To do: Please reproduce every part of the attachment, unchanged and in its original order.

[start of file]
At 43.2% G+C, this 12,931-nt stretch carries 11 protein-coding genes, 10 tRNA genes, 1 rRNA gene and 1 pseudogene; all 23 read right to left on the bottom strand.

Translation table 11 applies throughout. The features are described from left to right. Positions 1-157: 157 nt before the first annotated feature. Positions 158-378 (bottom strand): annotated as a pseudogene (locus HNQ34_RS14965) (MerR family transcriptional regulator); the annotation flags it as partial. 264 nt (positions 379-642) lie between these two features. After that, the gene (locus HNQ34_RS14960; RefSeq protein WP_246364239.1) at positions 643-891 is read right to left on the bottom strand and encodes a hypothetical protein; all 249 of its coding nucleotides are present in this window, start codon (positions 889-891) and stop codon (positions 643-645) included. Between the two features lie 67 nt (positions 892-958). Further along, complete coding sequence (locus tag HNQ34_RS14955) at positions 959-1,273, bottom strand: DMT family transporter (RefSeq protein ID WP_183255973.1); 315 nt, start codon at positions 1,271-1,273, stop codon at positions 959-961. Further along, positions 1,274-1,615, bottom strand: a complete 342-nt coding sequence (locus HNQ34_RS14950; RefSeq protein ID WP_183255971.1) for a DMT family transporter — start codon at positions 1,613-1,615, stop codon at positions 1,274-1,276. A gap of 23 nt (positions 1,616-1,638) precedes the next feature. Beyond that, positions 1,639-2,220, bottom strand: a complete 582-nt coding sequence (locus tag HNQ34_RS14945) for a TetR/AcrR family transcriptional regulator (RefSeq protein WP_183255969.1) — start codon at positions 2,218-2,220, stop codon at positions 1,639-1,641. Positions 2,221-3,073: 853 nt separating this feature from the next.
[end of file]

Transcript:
At 43.2% G+C, this 12,931-nt stretch carries 11 protein-coding genes, 10 tRNA genes, 1 rRNA gene and 1 pseudogene; all 23 read right to left on the bottom strand.

Translation table 11 applies throughout. The features are described from left to right. Positions 1-157: 157 nt before the first annotated feature. Positions 158-378 (bottom strand): annotated as a pseudogene (locus HNQ34_RS14965) (MerR family transcriptional regulator); the annotation flags it as partial. 264 nt (positions 379-642) lie between these two features. After that, the gene (locus HNQ34_RS14960; RefSeq protein WP_246364239.1) at positions 643-891 is read right to left on the bottom strand and encodes a hypothetical protein; all 249 of its coding nucleotides are present in this window, start codon (positions 889-891) and stop codon (positions 643-645) included. Between the two features lie 67 nt (positions 892-958). Further along, complete coding sequence (locus tag HNQ34_RS14955) at positions 959-1,273, bottom strand: DMT family transporter (RefSeq protein ID WP_183255973.1); 315 nt, start codon at positions 1,271-1,273, stop codon at positions 959-961. Further along, positions 1,274-1,615, bottom strand: a complete 342-nt coding sequence (locus HNQ34_RS14950; RefSeq protein ID WP_183255971.1) for a DMT family transporter — start codon at positions 1,613-1,615, stop codon at positions 1,274-1,276. A gap of 23 nt (positions 1,616-1,638) precedes the next feature. Beyond that, positions 1,639-2,220, bottom strand: a complete 582-nt coding sequence (locus tag HNQ34_RS14945) for a TetR/AcrR family transcriptional regulator (RefSeq protein WP_183255969.1) — start codon at positions 2,218-2,220, stop codon at positions 1,639-1,641. Positions 2,221-3,073: 853 nt separating this feature from the next.